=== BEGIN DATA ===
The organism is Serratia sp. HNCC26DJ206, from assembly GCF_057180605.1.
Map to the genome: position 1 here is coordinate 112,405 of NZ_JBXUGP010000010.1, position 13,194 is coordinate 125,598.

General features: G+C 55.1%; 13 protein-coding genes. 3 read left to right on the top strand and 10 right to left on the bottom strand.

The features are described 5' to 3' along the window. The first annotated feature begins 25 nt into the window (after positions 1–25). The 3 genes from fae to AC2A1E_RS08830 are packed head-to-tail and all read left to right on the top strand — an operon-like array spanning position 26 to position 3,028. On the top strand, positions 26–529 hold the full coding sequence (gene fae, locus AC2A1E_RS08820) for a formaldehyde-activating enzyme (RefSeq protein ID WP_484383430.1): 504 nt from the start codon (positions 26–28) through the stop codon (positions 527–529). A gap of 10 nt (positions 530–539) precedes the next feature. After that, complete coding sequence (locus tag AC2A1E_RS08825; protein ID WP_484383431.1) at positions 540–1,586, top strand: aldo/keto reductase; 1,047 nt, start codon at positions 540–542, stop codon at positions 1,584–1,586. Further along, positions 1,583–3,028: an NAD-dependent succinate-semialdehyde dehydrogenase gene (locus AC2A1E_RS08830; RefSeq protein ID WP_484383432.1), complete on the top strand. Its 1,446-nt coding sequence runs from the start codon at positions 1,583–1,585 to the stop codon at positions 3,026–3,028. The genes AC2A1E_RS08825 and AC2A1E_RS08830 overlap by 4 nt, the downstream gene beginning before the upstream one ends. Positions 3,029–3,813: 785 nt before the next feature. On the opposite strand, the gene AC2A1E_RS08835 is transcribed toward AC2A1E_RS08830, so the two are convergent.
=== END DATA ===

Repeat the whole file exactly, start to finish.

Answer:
The organism is Serratia sp. HNCC26DJ206, from assembly GCF_057180605.1.
Map to the genome: position 1 here is coordinate 112,405 of NZ_JBXUGP010000010.1, position 13,194 is coordinate 125,598.

General features: G+C 55.1%; 13 protein-coding genes. 3 read left to right on the top strand and 10 right to left on the bottom strand.

The features are described 5' to 3' along the window. The first annotated feature begins 25 nt into the window (after positions 1–25). The 3 genes from fae to AC2A1E_RS08830 are packed head-to-tail and all read left to right on the top strand — an operon-like array spanning position 26 to position 3,028. On the top strand, positions 26–529 hold the full coding sequence (gene fae, locus AC2A1E_RS08820) for a formaldehyde-activating enzyme (RefSeq protein ID WP_484383430.1): 504 nt from the start codon (positions 26–28) through the stop codon (positions 527–529). A gap of 10 nt (positions 530–539) precedes the next feature. After that, complete coding sequence (locus tag AC2A1E_RS08825; protein ID WP_484383431.1) at positions 540–1,586, top strand: aldo/keto reductase; 1,047 nt, start codon at positions 540–542, stop codon at positions 1,584–1,586. Further along, positions 1,583–3,028: an NAD-dependent succinate-semialdehyde dehydrogenase gene (locus AC2A1E_RS08830; RefSeq protein ID WP_484383432.1), complete on the top strand. Its 1,446-nt coding sequence runs from the start codon at positions 1,583–1,585 to the stop codon at positions 3,026–3,028. The genes AC2A1E_RS08825 and AC2A1E_RS08830 overlap by 4 nt, the downstream gene beginning before the upstream one ends. Positions 3,029–3,813: 785 nt before the next feature. On the opposite strand, the gene AC2A1E_RS08835 is transcribed toward AC2A1E_RS08830, so the two are convergent.